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Some call for Columbus to ban sale of menthol cigarettes; others urge enforcing existing laws

Menthol cigarettes and other tobacco products are displayed at a store in San Francisco in 2018.
Jeff Chiu
Menthol cigarettes and other tobacco products are displayed at a store in San Francisco in 2018.

Public health experts and advocates for African American wellness are calling on the city of Columbus to ban the sale of menthol cigarettes and flavored vaping products. But others contend the city would make a bigger impact by focusing on enforcement of existing laws, instead of making new bans and rules.

There’s been no shortage of differing opinions present at the several community and business-oriented meetings sponsored by Columbus City Council since they first began exploring the recommendation from Columbus City Health to implement the ban.

But, Councilwoman Shayla Favor said many could agree on one thing. “What was made loud and clear, was that there was the need to have greater enforcement and greater penalties for those bad actors that are not playing properly in the sandbox,” Favor said.

Many called for the city to worry about enforcing the current laws, like the recent move restricting tobacco sales to people over 21, over instituting new bans.

Health Commissioner Dr. Mysheika Roberts supports the proposed ban on flavored products, but she said there are issues enforcing current laws. “Our compliance rate in the city of Columbus is just about 70%. So, it's not 100%, so that is a concern. And we work with businesses, we provide education with the businesses, but many of our businesses are still selling to our youth,” she said.

At one of those recent meetings, Brian Fojtik with the National Association of Tobacco Outlets, said most retailers want a well-regulated market to keep competition fair.

“We would just prefer that it'd be a legal, regulated market with licensed retailers, who can be policed by the city and the health department and ensure they're complying with the law rather than an illicit market, which doesn't have the same respect for the law or selling to youth and all of that,” he said.

Health officials say retailers will be the ones restricted in their sales and held accountable if a ban is enacted, not smokers getting in trouble for possession of banned products.

Elliot Boyce, who works in law enforcement in New York, said a ban in Columbus will create the incentive for an illicit market. “Now, (say hypothetically) I decided I'm going to go to Virginia. Every time I hit the Ohio line, now I am trafficking. So now you have people trafficking, good citizens that normally wouldn't do it. But if they could buy a $5 pack in Virginia, and bring them to Columbus to sell them at $10, it’s money overhead they’re going to make,” Boyce said.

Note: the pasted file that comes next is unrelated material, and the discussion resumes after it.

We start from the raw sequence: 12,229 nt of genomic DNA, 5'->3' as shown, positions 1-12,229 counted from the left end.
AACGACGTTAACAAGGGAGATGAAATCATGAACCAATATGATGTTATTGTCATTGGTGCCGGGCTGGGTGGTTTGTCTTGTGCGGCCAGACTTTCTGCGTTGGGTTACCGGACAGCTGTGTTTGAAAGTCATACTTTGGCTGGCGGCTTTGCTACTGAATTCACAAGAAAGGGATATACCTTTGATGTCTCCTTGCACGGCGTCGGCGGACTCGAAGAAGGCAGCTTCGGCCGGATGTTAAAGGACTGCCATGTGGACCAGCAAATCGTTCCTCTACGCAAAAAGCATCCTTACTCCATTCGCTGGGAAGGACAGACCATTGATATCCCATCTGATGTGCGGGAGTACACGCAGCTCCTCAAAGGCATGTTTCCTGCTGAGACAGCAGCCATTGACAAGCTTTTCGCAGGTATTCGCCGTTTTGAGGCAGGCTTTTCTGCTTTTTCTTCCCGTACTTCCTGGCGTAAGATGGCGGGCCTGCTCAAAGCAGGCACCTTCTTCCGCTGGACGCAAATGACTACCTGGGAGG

Whether the city institutes the ban or not, Commander Eric Wolf with the Ohio State Highway Patrol’s investigative unit, said the key to getting tobacco retailers to comply with the rules is undercover checks.

“The more frequent you do the checks and the more kind of spread out they are throughout the year, the better compliance you’ll get,” Wolf said.

Data from the patrol shows that when compliance checks tapered off because of the COVID-19 pandemic, so too did the overall compliance rates. And, rates of compliance seemed to be higher in years directly following years with heavier compliance checks.

One of the ways Ohio seems to fall short when it comes to its tobacco enforcement policy is in exactly who they’re punishing when someone under 21 buys tobacco illegally.

“That's usually the minimum wage clerk,” said Rob Crane, founder of the Preventing Tobacco Addiction Foundation and Tobacco 21.

He says the responsibility for the illegal sale should be shouldered in part by the retailer, and not just the clerk.

“I don't think it's entirely your clerk’s fault. If you are not training your clerks, then maybe you need to do something. Because of course, this is the most addictive, deadly drug in the world. Half a million Americans die every year from smoking,” Crane said.

To increase enforcement, the city is considering adding one to two new health department employees to work on compliance checks at the city’s 800 tobacco retailers.

Assistant health commissioner Edward Johnson said that to fund it, the cost of a retail license would rise by $200 to $350. And to make violations more painful, initial civil fines would double to $1,000. Escalating consequences would lead violating retailers to lose out on two years’ worth of tobacco sales on the third strike.

“We thought that that was a sufficient deterrent to say ‘let's not get to three strikes.’ Because every responsible business owner at these conversations said, ‘we don't sell and this is that mechanism, we think to get those bad actors that are selling to under 21 out of the game,’” Johnson said.

Health Commissioner Dr. Roberts said the department is also considering other routes to encourage smoking cessation, like incentivizing quitting with money.

City Council President Shannon Hardin says the council should also ensure it does more to help people quit with legislation meant to encourage cessation products.

Council is expected to host another community meeting on the issue on Thursday, Dec. 1 at 5 p.m. in Columbus City Hall.

More information about the proposal is available on the city's website.

Renee Fox is a reporter for 89.7 NPR News.